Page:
Here’s William Gleason teaching on the powerful effects of subtle changes in tension, attention and intention, from the Aikido seminar I attended earlier this month. He discusses these terms at 6:20 into the video.
From the Introduction, page 4, by David Loy in his edited collection Healing Deconstruction: Postmodern Thought in Buddhism and Christianity:
According to Madhyamika, our taken-for-granted world is mentally-constructed by our delusive attribution of self-existence to objects, which makes us experience that world as a collection of discrete things interacting in space and time; and that leads to suffering insofar as we understand ourselves to be such self-existing things, who are nonetheless subject to the ravages of time and change–who are born only to fall ill, grow old, and die. Merely by subverting such ontological claims, and without offering any views of its own, the Buddhist deconstruction of such self-existence (especially our own) can allow “something else” to shine forth.
In my recent training experience, I have the sense that Aikido is physically deconstructing my perception of an independently-acting self.
Several close friends believe we have immortal souls. Not sharing that faith makes Marci’s impending death more lonely for me, a forever loss. Far from belief in a discrete immortal soul that does not die, the Madhyamika Buddhist view is that we don’t have that individuality, even in this life. But it seems to be a view into a bigger space.
There are now brief moments of doing it right in my otherwise relatively unskilled Aikido practice, when, with no push and no pull, I move someone much bigger than myself — it happens, not often! It is without effort, but by congruence. Something else shines forth?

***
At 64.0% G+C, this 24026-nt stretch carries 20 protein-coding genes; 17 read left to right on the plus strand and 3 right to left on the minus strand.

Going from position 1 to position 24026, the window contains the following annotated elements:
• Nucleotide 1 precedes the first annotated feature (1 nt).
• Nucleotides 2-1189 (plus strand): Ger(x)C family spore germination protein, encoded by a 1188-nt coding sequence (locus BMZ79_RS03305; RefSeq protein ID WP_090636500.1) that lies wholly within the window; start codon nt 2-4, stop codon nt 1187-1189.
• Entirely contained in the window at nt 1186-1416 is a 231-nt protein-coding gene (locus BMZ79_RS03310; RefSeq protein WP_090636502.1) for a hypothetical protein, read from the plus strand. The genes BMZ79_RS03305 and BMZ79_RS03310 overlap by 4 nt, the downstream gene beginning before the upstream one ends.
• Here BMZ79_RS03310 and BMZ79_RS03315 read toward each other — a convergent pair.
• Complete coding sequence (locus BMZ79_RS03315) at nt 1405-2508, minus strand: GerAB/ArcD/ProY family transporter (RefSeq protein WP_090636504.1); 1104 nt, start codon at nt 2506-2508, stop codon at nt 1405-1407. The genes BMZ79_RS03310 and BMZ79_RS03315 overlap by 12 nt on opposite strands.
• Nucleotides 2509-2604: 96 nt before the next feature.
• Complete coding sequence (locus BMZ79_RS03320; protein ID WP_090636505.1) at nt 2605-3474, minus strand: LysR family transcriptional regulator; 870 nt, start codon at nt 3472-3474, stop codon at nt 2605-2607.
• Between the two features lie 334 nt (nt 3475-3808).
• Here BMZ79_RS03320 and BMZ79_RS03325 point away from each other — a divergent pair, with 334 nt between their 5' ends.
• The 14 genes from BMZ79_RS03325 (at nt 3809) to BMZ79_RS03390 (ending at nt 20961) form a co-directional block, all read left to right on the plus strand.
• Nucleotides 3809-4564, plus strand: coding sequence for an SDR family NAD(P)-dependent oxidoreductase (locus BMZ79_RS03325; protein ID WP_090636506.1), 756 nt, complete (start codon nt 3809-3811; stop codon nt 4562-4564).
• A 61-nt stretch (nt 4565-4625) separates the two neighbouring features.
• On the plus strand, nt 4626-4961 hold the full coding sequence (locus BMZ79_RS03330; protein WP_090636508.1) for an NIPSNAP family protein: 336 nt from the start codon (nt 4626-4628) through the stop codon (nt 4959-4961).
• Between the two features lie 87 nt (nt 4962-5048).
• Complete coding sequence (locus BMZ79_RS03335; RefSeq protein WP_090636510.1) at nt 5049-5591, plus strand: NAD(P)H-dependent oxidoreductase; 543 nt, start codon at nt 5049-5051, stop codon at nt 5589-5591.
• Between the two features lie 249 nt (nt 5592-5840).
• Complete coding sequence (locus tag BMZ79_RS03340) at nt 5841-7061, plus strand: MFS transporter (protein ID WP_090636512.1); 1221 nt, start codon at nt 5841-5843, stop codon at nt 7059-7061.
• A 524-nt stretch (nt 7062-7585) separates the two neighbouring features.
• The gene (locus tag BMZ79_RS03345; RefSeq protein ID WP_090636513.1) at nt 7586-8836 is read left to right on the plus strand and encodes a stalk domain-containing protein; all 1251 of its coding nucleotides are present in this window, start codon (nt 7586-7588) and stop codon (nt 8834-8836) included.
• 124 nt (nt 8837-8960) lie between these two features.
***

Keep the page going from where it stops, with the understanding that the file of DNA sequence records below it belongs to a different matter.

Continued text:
“Get yourself organized” means conforming with the logos.
“Not being attached to the result” means not being habituated or addicted.From lunch discussion with Sensei Gleason, Sensei Ledyard, et al.:
The vector to mastery is the spiritual quest.
Being on the vector to mastery makes endeavor worthwhile.
A teacher need not have achieved mastery to be worthwhile. But the difference between a worthwhile practice and a mediocre one is whether the channel is open in the direction of mastery, regardless of how far progress has been achieved.
Brion Toss, weapons sensei at Aikido Port Townsend, and I wondered about how you know whether you are on a path to mastery or are fooling yourself. I suspect that reality, action in the real world, provides the answer. As we experience on the mat, only good technique works, provided that the attack (the encounter) is genuine. If it doesn’t work, you know, because you fail. Reality, the organizing principle, the logos, provides the constraints that create the form of the practice and its evolution. It’s possible to be screened from reality by habits, fantasies and addictions — frequently happens. You can live in that undisciplined world so long as it is self-contained, does not contact with reality. Then reality penetrates with overwhelming power.
From previous Gleason Sensei seminars at Aikido Eastside:
Seeing him for the first time, on the video of his talk on ethics at UC Santa Barbara, I was surprised, though perhaps should not have been, to find that the Dalai Lama moves with the presence of a trained martial artist or dancer. Watch his centered hand gestures. Through them he conveys a large part of his message. Where did he learn how to do that? It reflects long, physical practice. I found myself so absorbed in his gestures that at times I didn’t hear his words, and we had to replay them. For the Dalai Lama, physical as well as mental balance is essential for his effective public leadership.
An ongoing inquiry into change and stability in nature, politics and ourselves, by Ben Shaine